Contact a local nature center, park and rec dept., USFS, US Fish & Wildlife, DNR, or other nature organization to see what help they need.
Picking up trash is probably the most common thing done for conservation/LNT projects.
Mar 11, 2013 - Greg
Mike, a little late but may help. We were lucky to have a triathlon at the same county park as our pack camping weekend. We volunteered at some of the hydration stations to pick up the used cups after the racers discarded the along the course. The tigers loved seeing and cheering on the athletes as well. After that we made a hike into the forest and picked up trash on the trails. There was not much out there, which was nice to see.  
May 28, 2013 - DL Mike
I’ve got a great den of Tigers that have been working towards the LNT award, but we are running out of time before our “Move Up/Camp Out” where the boys are moved up to the wolf rank.  Most of the boys will have met all of the requirements but I do have a few that won’t have the required amount of outings.  My question is will the work that these scouts did to complete the following count towards their LNT badge or are they required to start all over?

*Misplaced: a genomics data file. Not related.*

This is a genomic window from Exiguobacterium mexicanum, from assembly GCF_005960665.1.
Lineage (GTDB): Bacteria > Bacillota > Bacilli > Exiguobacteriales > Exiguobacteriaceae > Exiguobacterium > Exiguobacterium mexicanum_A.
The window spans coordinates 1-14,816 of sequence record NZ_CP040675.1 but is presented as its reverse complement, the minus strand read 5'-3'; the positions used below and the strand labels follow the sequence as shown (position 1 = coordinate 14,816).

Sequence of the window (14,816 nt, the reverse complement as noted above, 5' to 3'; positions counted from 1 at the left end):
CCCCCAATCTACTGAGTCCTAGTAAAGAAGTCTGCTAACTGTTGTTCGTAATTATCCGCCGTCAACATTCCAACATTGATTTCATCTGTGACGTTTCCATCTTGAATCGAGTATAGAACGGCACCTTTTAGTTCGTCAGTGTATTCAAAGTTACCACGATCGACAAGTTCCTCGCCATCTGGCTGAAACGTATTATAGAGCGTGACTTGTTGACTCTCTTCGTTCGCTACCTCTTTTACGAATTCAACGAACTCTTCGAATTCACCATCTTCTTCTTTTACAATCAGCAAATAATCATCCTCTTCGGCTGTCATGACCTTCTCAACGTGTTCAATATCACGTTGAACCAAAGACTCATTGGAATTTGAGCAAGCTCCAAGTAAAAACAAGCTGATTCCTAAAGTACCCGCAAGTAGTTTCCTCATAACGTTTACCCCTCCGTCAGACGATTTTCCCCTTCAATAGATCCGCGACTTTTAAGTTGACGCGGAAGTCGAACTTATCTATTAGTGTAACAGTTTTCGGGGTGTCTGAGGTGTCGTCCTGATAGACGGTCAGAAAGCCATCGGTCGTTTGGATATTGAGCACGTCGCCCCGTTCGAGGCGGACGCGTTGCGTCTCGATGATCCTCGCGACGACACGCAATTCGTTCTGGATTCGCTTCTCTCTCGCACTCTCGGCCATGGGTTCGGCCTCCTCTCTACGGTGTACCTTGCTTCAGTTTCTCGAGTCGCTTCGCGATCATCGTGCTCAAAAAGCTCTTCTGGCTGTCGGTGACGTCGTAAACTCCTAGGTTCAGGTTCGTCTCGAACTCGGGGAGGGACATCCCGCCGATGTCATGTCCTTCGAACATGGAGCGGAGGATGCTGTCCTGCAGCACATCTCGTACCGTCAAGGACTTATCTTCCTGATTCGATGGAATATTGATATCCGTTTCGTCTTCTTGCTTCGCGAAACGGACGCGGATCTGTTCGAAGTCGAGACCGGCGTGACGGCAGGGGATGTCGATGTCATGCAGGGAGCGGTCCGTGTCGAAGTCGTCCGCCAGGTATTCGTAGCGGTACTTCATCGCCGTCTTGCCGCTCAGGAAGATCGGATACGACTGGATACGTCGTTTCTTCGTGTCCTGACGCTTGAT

Requirements met –
1. Discuss with your leader or parent/guardian the importance of the Leave No Trace frontcountry guidelines.
2. Participate in a Leave No Trace - related service project.
3. Promise to practice the Leave No Trace frontcountry guidelines by signing the Cub Scout Leave No Trace Pledge.
4. Draw a poster to illustrate the Leave No Trace frontcountry guidelines and display it at a pack meeting.
May 31, 2013 - Scouter Paul
@DL Mike - It's up to the den leader.  Some dens complete the LNT requirements each year as part of their den program.  If a scout didn't complete the requirements within one program year, I would have him start over during the next year.  But, the poster is the only 'busy work' that might be redundant.  The rest should be done ongoing as part of the scouting program.
Oct 12, 2013 - Jeff
My Wolf Den is doing the LNT Award this year.  What does the 2nd requirement mean?  Is this having a Den meeting somewhere at a park, or playing a sport, then cleaning up afterwards and following the front country guidelines?  Is the service project picking up trash at the H.S. after a football game?  I am confused if there are 4 projects to do all together.  Help please, and thanks for your time.
Oct 13, 2013 - Scouter Paul
@Jeff - Sure, all those things would fit.  Maybe expanding the scouts' experience and going on a hike so they can stay on the trail, make room for other hikers, find a cool rock and leave it, have a snack and check that no garbage is left behind.
LNT is more intended for the natural areas, rather than a football stadium.  Cleaning up a park, a trail, the area around their school, or other more natural space might make more sense for them.
The scout needs to do A service project related to LNT.  The hope is that through earning this award, a scout begins to naturally follow LNT principles, not just at a specific LNT activity.